In science, Darwin on higher and lower refers to Charles Darwin’s mental notes about how one should never, particularly in evolution discussions, use of the terms “higher” or “lower” in respect to classification in the chain of development, or synthesis of reactants from products, modern speak, or organic from inorganic, in Berzelius speak, being that it leads to absurdities.

The following are Darwin’s main notes on the use of the terms higher or lower:

“It is absurd to talk of one animal being higher than another. We consider those, when the cerebral structure / intellectual faculties most developed, as highest. A bee doubtless would when the instincts were.”
Charles Darwin (1837), notebook jottings [1]

“Never use the words higher or lower.”
Charles Darwin (c.1845), note written on the margin of his copy of Robert Chambers’ 1844 Vestiges of The Natural History of Creation [2]

“With respect to ‘highness’ and ‘lowness’, my ideas are only eclectic and not very clear. It appears to me that an unavoidable wish to compare all animals with men, as supreme, causes some confusion; and I think that nothing besides some such vague comparison is intended, or perhaps is even possible, when the question is whether two kingdoms such as the articulata or mollusca are the highest. Within the same kingdom, I am inclined to think that ‘highest’ usually means that form, which has undergone most ‘morphological differentiation’ from the common embryo or archetype of the class; but then every now and then one is bothered (as Milne Edwards has remarked) by ‘retrograde development’, i.e. the mature animal having fewer and less important organs than its own embryo. The specialization of parts to different functions, or ‘the division of physiological labor’ of Milne Edwards exactly agrees (and to my mind is the best definition, when it can be applied) with what you state is your idea in regard to plants. I do not think zoologists agree in any definite ideas on this subject; and my ideas are not clearer than those of my brethren.”
Charles Darwin (1854), “Letter to Joseph Hooker”, Jun 27 [3]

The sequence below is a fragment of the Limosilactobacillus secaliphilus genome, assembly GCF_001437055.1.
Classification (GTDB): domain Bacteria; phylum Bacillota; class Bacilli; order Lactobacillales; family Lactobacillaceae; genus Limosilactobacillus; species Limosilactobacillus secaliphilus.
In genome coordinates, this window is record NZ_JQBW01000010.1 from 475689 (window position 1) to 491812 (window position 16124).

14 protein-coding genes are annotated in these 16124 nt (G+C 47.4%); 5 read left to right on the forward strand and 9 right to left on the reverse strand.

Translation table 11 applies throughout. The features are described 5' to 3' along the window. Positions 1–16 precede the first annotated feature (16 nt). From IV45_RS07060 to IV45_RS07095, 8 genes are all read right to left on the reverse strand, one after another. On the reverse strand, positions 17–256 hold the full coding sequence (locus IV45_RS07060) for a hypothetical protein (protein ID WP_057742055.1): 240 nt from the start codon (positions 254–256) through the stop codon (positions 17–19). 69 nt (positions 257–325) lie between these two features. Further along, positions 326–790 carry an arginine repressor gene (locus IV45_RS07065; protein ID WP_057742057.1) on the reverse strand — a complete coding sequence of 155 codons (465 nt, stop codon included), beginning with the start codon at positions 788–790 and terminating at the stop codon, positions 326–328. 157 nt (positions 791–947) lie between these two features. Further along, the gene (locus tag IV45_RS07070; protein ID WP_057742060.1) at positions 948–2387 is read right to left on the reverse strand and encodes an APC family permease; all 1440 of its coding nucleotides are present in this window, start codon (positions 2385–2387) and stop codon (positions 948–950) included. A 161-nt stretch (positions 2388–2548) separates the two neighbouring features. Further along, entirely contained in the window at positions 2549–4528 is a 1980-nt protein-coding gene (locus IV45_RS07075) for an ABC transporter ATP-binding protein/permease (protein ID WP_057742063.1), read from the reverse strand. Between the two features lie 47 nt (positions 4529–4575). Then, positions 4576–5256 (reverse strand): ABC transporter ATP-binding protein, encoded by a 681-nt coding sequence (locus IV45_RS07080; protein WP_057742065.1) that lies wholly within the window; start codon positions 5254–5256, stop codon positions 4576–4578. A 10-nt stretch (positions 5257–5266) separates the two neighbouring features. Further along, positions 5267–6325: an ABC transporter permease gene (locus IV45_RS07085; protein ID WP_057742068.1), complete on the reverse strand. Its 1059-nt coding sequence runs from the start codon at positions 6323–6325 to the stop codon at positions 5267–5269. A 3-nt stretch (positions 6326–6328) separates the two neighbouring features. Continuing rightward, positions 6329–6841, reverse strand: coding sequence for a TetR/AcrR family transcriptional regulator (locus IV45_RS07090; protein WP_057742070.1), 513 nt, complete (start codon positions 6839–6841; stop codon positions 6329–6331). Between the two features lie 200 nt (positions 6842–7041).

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Superior | Inferior
In 1993, Canadian thinker Paris Arnopoulos, in his "Life" chapter, to his Sociophysics, sited Aristotle's natural scale theory (see: great chain of being), and stated the following: [4]

“In making this vertical distinction of existential layers we expostulate an order of priority in things; thereby attributing to them ‘inferior’ and ‘superior’ status. Ever since Aristotle’s scala natura became responsible for both the quantitative and the qualitative similarities and differences in everything. With increases in quantities of matter and energy, systems become more complex to the point they undergo qualitative changes.”

Here, as with Darwin, we see a similar issue. To state, for example, that the hydrogen atom H is somehow "inferior" or "lower" than the dihydrogen molecule H2, which is to be thereby slotted to be labeled as "superior" or "higher", in the synthesis of the latter from the components of former, is a nonsensical and untenable position to hold.

1. Darwin, Charles. (1837). “Notebook Passage” (Ѻ),
2. (a) Chambers, Robert. (1844). Vestiges of The Natural History of Creation (higher, 34+ pgs; lower, 28+ pgs). W&R Chambers.
(b) Mayr, Ernst. (1988). Toward a New Philosophy of Biology (pg. 251). Harvard University Press.
(c) Klyce, Brig. (2013). “The Second Law of Thermodynamics” (Ѻ),
3. Darwin, Charles. (1854). “Letter to Joseph Hooker” (Ѻ), Jun 27.
4. Arnopoulos, Paris. (1993). Sociophysics: Cosmos and Chaos in Nature and Culture (pg. 39). Nova Publishers, 2005.

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